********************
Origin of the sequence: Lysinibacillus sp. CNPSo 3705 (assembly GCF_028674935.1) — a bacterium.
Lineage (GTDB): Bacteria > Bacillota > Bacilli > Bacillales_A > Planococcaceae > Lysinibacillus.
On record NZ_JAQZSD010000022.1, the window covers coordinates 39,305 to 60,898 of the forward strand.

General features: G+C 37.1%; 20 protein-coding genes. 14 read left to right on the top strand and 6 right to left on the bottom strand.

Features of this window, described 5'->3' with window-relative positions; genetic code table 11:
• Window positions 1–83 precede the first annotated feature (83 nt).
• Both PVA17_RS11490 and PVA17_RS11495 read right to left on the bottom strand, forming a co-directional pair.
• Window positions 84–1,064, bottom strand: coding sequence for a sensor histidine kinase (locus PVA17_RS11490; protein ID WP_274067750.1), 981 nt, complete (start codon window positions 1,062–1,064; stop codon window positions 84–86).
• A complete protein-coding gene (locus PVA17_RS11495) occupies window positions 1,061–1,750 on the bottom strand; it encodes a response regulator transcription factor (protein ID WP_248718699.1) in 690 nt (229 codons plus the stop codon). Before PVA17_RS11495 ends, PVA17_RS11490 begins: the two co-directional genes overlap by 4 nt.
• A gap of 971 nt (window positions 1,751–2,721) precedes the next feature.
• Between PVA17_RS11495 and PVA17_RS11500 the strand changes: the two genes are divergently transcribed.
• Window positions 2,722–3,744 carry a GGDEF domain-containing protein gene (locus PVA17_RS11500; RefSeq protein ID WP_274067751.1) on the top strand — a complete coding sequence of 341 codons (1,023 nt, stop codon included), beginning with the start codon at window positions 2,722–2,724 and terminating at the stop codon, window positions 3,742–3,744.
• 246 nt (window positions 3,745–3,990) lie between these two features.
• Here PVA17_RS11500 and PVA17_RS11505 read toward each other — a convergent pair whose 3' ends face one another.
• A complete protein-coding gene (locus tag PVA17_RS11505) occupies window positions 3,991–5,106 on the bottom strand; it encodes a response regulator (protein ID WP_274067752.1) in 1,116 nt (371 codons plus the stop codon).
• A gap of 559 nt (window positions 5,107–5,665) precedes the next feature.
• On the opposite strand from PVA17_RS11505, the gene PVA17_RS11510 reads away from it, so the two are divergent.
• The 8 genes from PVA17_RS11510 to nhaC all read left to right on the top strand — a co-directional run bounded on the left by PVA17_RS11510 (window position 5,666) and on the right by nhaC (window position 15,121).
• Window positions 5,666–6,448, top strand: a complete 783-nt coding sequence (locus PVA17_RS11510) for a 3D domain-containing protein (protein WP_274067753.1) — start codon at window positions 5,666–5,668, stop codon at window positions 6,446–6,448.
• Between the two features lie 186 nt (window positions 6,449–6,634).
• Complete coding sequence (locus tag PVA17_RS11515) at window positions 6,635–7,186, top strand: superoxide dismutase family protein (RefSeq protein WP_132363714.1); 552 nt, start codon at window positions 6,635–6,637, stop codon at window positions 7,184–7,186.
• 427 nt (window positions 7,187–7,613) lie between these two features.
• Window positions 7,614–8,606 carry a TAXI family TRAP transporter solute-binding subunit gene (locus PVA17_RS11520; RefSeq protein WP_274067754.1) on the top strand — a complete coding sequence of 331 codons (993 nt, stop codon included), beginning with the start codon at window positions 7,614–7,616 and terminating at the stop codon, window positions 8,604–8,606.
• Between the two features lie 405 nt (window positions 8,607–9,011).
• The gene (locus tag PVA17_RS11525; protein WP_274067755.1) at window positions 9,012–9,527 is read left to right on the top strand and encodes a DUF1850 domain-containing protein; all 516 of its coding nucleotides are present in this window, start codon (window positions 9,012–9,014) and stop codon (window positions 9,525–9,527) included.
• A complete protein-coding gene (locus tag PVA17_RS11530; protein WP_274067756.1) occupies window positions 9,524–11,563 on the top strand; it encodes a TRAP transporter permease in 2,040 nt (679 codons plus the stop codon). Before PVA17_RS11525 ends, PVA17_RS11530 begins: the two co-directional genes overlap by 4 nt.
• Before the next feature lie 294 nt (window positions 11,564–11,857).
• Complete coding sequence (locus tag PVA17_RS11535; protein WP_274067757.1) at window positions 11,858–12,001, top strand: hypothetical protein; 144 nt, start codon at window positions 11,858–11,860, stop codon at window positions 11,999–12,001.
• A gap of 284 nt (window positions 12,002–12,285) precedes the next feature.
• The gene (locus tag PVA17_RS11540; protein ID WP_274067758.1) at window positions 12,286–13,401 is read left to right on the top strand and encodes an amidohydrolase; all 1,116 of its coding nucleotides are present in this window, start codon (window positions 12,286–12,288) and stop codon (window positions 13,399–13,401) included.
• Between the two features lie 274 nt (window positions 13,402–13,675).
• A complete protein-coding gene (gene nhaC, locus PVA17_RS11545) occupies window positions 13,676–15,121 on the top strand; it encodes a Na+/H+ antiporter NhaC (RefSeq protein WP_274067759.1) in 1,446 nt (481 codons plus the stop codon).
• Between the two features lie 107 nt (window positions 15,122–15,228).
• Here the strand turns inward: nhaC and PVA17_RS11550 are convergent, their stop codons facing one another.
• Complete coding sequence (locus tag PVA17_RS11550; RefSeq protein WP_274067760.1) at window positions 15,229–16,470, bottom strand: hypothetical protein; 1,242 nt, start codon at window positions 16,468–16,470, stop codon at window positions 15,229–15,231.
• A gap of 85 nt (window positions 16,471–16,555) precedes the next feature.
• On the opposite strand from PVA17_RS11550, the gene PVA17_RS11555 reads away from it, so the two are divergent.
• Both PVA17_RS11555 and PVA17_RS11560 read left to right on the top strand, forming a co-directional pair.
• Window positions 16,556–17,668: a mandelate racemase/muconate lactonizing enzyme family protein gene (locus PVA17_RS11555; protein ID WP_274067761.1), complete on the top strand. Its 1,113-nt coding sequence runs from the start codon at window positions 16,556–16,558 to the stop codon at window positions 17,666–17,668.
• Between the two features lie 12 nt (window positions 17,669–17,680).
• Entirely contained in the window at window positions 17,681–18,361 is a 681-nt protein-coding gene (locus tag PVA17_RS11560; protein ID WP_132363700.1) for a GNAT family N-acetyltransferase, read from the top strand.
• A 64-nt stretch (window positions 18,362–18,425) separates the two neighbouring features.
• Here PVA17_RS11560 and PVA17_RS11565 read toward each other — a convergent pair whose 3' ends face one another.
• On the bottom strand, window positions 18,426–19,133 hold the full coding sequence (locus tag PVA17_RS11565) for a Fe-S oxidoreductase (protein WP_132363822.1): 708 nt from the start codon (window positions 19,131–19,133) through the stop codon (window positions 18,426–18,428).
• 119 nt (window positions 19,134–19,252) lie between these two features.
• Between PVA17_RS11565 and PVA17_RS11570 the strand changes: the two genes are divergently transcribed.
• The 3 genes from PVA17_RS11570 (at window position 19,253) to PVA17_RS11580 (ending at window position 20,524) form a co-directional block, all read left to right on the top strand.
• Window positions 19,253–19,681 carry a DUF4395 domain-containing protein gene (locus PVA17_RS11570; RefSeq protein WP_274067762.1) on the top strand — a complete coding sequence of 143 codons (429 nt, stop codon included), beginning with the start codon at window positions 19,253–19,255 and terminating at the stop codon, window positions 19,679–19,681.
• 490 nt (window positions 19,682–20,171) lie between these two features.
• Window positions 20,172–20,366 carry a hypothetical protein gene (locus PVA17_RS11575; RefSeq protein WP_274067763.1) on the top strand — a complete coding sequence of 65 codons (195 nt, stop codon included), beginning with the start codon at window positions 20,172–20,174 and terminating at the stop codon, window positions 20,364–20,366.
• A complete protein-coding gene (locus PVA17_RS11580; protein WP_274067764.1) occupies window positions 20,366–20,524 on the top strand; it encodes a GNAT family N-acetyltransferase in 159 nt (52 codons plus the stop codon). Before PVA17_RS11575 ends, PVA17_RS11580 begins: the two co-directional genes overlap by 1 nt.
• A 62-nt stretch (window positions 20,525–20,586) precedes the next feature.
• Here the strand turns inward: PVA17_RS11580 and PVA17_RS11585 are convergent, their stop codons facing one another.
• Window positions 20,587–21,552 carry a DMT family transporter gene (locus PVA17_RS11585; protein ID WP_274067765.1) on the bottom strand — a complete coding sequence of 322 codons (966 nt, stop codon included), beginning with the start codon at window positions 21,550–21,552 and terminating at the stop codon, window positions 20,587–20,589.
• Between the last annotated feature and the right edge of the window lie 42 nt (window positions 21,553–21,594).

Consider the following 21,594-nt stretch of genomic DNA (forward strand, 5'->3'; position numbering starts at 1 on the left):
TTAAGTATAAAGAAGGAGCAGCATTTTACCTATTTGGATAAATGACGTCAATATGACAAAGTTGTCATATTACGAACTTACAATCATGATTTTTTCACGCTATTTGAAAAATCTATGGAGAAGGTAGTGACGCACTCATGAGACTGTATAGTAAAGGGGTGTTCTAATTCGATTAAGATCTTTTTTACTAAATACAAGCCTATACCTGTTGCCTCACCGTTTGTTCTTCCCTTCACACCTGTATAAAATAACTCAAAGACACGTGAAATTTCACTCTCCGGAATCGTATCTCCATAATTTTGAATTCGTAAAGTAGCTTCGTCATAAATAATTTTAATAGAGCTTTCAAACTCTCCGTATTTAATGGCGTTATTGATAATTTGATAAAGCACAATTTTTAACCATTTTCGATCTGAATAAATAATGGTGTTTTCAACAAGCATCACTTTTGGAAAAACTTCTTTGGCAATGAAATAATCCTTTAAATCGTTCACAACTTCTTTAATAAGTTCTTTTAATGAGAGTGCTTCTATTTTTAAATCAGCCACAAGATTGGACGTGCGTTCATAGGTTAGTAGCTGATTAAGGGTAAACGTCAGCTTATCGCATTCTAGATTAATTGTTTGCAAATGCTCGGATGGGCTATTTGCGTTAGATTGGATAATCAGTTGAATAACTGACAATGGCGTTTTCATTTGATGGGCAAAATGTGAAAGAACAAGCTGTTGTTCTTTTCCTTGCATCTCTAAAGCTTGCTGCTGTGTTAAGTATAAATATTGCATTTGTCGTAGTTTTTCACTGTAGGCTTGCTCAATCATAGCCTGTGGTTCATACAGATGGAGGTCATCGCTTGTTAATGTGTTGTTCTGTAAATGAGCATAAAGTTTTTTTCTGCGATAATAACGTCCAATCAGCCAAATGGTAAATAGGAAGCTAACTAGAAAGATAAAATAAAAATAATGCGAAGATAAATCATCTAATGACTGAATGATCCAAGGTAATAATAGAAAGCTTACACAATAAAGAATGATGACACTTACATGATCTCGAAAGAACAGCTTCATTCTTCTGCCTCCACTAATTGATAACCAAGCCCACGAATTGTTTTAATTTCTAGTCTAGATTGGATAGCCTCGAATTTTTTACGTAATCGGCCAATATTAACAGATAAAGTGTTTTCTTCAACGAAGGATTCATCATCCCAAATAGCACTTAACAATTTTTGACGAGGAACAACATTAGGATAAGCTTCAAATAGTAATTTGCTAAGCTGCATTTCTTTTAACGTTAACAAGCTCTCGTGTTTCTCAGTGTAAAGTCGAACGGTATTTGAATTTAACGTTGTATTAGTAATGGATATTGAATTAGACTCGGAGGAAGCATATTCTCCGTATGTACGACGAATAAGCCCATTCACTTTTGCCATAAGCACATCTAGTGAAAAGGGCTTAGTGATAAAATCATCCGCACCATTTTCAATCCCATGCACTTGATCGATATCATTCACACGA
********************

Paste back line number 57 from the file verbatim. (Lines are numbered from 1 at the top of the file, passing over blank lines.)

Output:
TTAAGTATAAAGAAGGAGCAGCATTTTACCTATTTGGATAAATGACGTCAATATGACAAAGTTGTCATATTACGAACTTACAATCATGATTTTTTCACGCTATTTGAAAAATCTATGGAGAAGGTAGTGACGCACTCATGAGACTGTATAGTAAAGGGGTGTTCTAATTCGATTAAGATCTTTTTTACTAAATACAAGCCTATACCTGTTGCCTCACCGTTTGTTCTTCCCTTCACACCTGTATAAAATAACTCAAAGACACGTGAAATTTCACTCTCCGGAATCGTATCTCCATAATTTTGAATTCGTAAAGTAGCTTCGTCATAAATAATTTTAATAGAGCTTTCAAACTCTCCGTATTTAATGGCGTTATTGATAATTTGATAAAGCACAATTTTTAACCATTTTCGATCTGAATAAATAATGGTGTTTTCAACAAGCATCACTTTTGGAAAAACTTCTTTGGCAATGAAATAATCCTTTAAATCGTTCACAACTTCTTTAATAAGTTCTTTTAATGAGAGTGCTTCTATTTTTAAATCAGCCACAAGATTGGACGTGCGTTCATAGGTTAGTAGCTGATTAAGGGTAAACGTCAGCTTATCGCATTCTAGATTAATTGTTTGCAAATGCTCGGATGGGCTATTTGCGTTAGATTGGATAATCAGTTGAATAACTGACAATGGCGTTTTCATTTGATGGGCAAAATGTGAAAGAACAAGCTGTTGTTCTTTTCCTTGCATCTCTAAAGCTTGCTGCTGTGTTAAGTATAAATATTGCATTTGTCGTAGTTTTTCACTGTAGGCTTGCTCAATCATAGCCTGTGGTTCATACAGATGGAGGTCATCGCTTGTTAATGTGTTGTTCTGTAAATGAGCATAAAGTTTTTTTCTGCGATAATAACGTCCAATCAGCCAAATGGTAAATAGGAAGCTAACTAGAAAGATAAAATAAAAATAATGCGAAGATAAATCATCTAATGACTGAATGATCCAAGGTAATAATAGAAAGCTTACACAATAAAGAATGATGACACTTACATGATCTCGAAAGAACAGCTTCATTCTTCTGCCTCCACTAATTGATAACCAAGCCCACGAATTGTTTTAATTTCTAGTCTAGATTGGATAGCCTCGAATTTTTTACGTAATCGGCCAATATTAACAGATAAAGTGTTTTCTTCAACGAAGGATTCATCATCCCAAATAGCACTTAACAATTTTTGACGAGGAACAACATTAGGATAAGCTTCAAATAGTAATTTGCTAAGCTGCATTTCTTTTAACGTTAACAAGCTCTCGTGTTTCTCAGTGTAAAGTCGAACGGTATTTGAATTTAACGTTGTATTAGTAATGGATATTGAATTAGACTCGGAGGAAGCATATTCTCCGTATGTACGACGAATAAGCCCATTCACTTTTGCCATAAGCACATCTAGTGAAAAGGGCTTAGTGATAAAATCATCCGCACCATTTTCAATCCCATGCACTTGATCGATATCATTCACACGA